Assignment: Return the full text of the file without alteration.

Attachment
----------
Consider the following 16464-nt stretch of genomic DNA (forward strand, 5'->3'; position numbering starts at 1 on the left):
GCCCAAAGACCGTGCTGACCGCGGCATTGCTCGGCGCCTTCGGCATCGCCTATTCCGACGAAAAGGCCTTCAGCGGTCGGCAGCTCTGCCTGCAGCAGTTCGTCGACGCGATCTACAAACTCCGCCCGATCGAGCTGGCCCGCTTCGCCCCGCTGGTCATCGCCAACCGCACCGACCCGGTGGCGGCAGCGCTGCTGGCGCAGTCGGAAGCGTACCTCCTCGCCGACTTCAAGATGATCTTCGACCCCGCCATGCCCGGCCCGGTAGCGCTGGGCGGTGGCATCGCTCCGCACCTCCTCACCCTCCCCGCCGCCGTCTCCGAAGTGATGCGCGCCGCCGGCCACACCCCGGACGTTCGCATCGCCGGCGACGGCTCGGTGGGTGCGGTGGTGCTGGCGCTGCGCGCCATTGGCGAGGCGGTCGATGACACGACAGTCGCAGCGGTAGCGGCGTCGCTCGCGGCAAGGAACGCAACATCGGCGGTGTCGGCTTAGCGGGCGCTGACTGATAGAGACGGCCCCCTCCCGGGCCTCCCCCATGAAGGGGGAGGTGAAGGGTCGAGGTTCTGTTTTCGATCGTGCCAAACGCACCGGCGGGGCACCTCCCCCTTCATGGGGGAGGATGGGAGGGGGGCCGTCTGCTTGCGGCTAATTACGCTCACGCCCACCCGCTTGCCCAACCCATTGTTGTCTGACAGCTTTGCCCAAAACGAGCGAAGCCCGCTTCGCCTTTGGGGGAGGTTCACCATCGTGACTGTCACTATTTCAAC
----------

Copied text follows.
Consider the following 16464-nt stretch of genomic DNA (forward strand, 5'->3'; position numbering starts at 1 on the left):
GCCCAAAGACCGTGCTGACCGCGGCATTGCTCGGCGCCTTCGGCATCGCCTATTCCGACGAAAAGGCCTTCAGCGGTCGGCAGCTCTGCCTGCAGCAGTTCGTCGACGCGATCTACAAACTCCGCCCGATCGAGCTGGCCCGCTTCGCCCCGCTGGTCATCGCCAACCGCACCGACCCGGTGGCGGCAGCGCTGCTGGCGCAGTCGGAAGCGTACCTCCTCGCCGACTTCAAGATGATCTTCGACCCCGCCATGCCCGGCCCGGTAGCGCTGGGCGGTGGCATCGCTCCGCACCTCCTCACCCTCCCCGCCGCCGTCTCCGAAGTGATGCGCGCCGCCGGCCACACCCCGGACGTTCGCATCGCCGGCGACGGCTCGGTGGGTGCGGTGGTGCTGGCGCTGCGCGCCATTGGCGAGGCGGTCGATGACACGACAGTCGCAGCGGTAGCGGCGTCGCTCGCGGCAAGGAACGCAACATCGGCGGTGTCGGCTTAGCGGGCGCTGACTGATAGAGACGGCCCCCTCCCGGGCCTCCCCCATGAAGGGGGAGGTGAAGGGTCGAGGTTCTGTTTTCGATCGTGCCAAACGCACCGGCGGGGCACCTCCCCCTTCATGGGGGAGGATGGGAGGGGGGCCGTCTGCTTGCGGCTAATTACGCTCACGCCCACCCGCTTGCCCAACCCATTGTTGTCTGACAGCTTTGCCCAAAACGAGCGAAGCCCGCTTCGCCTTTGGGGGAGGTTCACCATCGTGACTGTCACTATTTCAAC